This week's giveaway is in the EJB and other Java EE Technologies forum. We're giving away four copies of EJB 3 in Action and have Debu Panda, Reza Rahman, Ryan Cuprak, and Michael Remijan on-line! See this thread for details.
i am writing a program which gathers prices from several websites. From this gathered data i create a weighted avarage price.
Currently, i am just asking all sites for their price, creating a weighting factor and do the avarage price. Creating the avarage price and the weighting factor though takes a whiles, which now is a problem:
Some sites offer a socket, where i am being noticed when something changed. Now, with every little information, the whole calculation would be done again, maybe even sevaral times in a single second. I could make the method synchronized, this i already found out. But now it can happen, that while calculating the new average, new information comes in, waits for the calculation, and while waiting, another thread instance wants its new information to be included into the avarage.
Do you understand what i mean? I fear that calculating takes more time than i get new information, which would create and endless queue at the method.
Has anyone expirience with this kind of problems?
I think I understand. You have a collection of data (prices), a calculation operating on this data that takes some time (calculating weights and average price), and multiple concurrent workers that are updating the data.
It seems to me that what you need to do is to copy the data before you start a calculation and perform the calculation on the copy. You can start a new calculation every time an update arrives, but note that every calculation holds a copy of the data, so if many updates arrive, your application can run out of memory. You have to limit the number of calculations running at the same time. I don't know how long your calculation takes, but a first step would be to run only calculation at the same time. When it finishes, you start a new one if updates have arrived.
The other option is to hold all updates of the data until a calculation is done, but this seems like a bad idea. This option implies that you have to queue incoming update information and apply the queued updates when a calculation has finished. While you're applying the updates, new updates can come in... When do you stop?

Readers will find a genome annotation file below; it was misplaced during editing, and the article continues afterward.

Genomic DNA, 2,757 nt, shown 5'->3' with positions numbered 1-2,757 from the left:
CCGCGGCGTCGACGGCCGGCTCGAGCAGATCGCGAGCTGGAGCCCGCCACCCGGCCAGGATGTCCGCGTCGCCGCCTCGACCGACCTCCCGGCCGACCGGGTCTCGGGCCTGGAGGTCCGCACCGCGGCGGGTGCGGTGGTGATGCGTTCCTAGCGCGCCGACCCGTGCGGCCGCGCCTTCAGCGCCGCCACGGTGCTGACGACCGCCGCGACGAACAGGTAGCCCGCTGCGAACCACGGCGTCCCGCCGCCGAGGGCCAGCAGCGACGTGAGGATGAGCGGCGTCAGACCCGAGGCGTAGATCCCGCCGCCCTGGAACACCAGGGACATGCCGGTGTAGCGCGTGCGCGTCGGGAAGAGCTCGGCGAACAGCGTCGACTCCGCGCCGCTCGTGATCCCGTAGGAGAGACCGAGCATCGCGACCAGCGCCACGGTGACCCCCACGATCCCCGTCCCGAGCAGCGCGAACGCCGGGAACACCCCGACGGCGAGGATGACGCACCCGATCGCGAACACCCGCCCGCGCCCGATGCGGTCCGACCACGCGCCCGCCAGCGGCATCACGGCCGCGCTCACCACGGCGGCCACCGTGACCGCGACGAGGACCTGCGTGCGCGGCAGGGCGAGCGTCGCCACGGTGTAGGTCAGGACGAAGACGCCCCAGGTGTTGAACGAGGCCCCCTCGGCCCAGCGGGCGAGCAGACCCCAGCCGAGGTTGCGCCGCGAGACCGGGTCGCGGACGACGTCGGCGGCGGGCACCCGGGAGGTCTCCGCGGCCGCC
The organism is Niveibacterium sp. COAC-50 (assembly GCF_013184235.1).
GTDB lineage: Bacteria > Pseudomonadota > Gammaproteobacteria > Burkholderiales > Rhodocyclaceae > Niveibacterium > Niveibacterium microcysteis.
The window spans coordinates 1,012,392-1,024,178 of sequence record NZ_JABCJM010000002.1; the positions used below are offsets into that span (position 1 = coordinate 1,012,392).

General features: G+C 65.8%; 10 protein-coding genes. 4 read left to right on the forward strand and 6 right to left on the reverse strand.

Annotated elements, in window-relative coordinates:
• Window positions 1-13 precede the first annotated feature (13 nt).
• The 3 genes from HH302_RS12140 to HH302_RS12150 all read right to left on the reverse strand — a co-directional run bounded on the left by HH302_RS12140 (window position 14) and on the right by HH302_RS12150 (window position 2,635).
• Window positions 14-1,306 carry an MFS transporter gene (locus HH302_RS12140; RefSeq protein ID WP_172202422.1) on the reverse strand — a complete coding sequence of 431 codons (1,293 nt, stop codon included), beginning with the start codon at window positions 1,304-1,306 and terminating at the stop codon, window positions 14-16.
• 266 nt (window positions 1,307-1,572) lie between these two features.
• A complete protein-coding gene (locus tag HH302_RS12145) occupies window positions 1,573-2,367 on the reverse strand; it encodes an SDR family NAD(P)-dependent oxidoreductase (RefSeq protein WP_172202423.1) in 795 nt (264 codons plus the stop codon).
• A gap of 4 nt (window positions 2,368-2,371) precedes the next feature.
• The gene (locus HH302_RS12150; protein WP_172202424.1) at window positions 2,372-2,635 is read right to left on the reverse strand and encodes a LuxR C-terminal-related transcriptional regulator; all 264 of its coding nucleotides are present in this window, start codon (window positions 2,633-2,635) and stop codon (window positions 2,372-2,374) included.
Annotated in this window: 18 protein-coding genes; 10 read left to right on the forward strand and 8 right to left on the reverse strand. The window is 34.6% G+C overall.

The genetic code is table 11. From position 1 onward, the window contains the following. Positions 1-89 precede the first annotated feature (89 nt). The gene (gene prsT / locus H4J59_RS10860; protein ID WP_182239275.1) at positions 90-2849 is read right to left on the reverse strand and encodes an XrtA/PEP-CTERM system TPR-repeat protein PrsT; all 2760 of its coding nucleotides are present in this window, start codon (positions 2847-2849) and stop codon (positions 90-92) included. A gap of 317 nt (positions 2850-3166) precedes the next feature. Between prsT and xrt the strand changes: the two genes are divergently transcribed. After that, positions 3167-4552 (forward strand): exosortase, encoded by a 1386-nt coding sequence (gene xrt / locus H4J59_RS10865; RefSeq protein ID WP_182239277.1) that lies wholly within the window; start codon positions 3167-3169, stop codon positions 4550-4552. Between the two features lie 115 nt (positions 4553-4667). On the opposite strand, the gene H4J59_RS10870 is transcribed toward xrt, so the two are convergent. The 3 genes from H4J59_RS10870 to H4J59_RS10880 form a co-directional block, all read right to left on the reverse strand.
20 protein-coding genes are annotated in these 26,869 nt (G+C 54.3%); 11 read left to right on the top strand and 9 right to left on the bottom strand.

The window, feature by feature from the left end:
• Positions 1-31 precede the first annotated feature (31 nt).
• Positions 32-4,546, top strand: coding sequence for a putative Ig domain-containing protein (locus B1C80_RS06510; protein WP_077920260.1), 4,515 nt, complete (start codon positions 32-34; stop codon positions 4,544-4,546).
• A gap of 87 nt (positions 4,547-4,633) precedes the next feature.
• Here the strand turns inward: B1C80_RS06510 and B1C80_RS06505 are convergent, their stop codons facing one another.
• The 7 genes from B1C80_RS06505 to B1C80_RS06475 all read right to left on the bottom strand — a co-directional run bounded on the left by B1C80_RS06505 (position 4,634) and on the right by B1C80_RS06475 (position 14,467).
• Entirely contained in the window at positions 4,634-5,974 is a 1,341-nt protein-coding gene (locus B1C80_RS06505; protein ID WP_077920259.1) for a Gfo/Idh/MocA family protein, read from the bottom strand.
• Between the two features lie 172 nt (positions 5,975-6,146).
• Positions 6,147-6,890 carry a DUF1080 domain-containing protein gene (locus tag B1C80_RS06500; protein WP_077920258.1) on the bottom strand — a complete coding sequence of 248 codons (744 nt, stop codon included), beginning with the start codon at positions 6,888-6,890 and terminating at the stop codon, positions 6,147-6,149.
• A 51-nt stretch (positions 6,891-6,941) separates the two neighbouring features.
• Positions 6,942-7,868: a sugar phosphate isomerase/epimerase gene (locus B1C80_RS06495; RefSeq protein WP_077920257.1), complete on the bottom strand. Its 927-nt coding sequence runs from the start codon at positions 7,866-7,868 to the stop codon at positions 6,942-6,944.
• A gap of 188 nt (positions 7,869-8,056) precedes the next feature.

Paul Balm wrote:The other option is to hold all updates of the data until a calculation is done, but this seems like a bad idea. This option implies that you have to queue incoming update information and apply the queued updates when a calculation has finished. While you're applying the updates, new updates can come in... When do you stop?
I think this is actually a viable idea. Create a synchronized queue (that is, one from java.util.concurrent) to hold all received updates. As soon as calculation finishes, drain all items that meanwhile arrived into the queue (that can be done quickly), apply these updates and recalculate. If the queue is empty after calculation, wait for first update to arrive (easy) and again update+recalculate. Don't fetch/apply updates that arrived into the queue while you've applied the previous ones (this answers Paul's question "when do you stop").
This could be the preferred option if copying the data was expensive.
The calculations and updates would of course run in background threads. The calculated results would be handed to another thread (EDT in Swing application, for example) to be displayed to the user. Therefore, the application will remain responsive even if the updates are being processed constantly. This has to be done even for the other solution (the copy-data one) suggested by Paul, of course.
Also keep in mind that given the unpredictability of GC, it is generally not possible to guarantee responses of Java application in sub-second intervals.
Joined: Dec 13, 2008
I think to decide between the different options, more details are needed:
how much data is there? (to know how much memory multiple copies would require)
how long does a calculation take approximately?
how often do new updates come in?
If you have an idea of these figures I think it would be clear which of the solutions is best.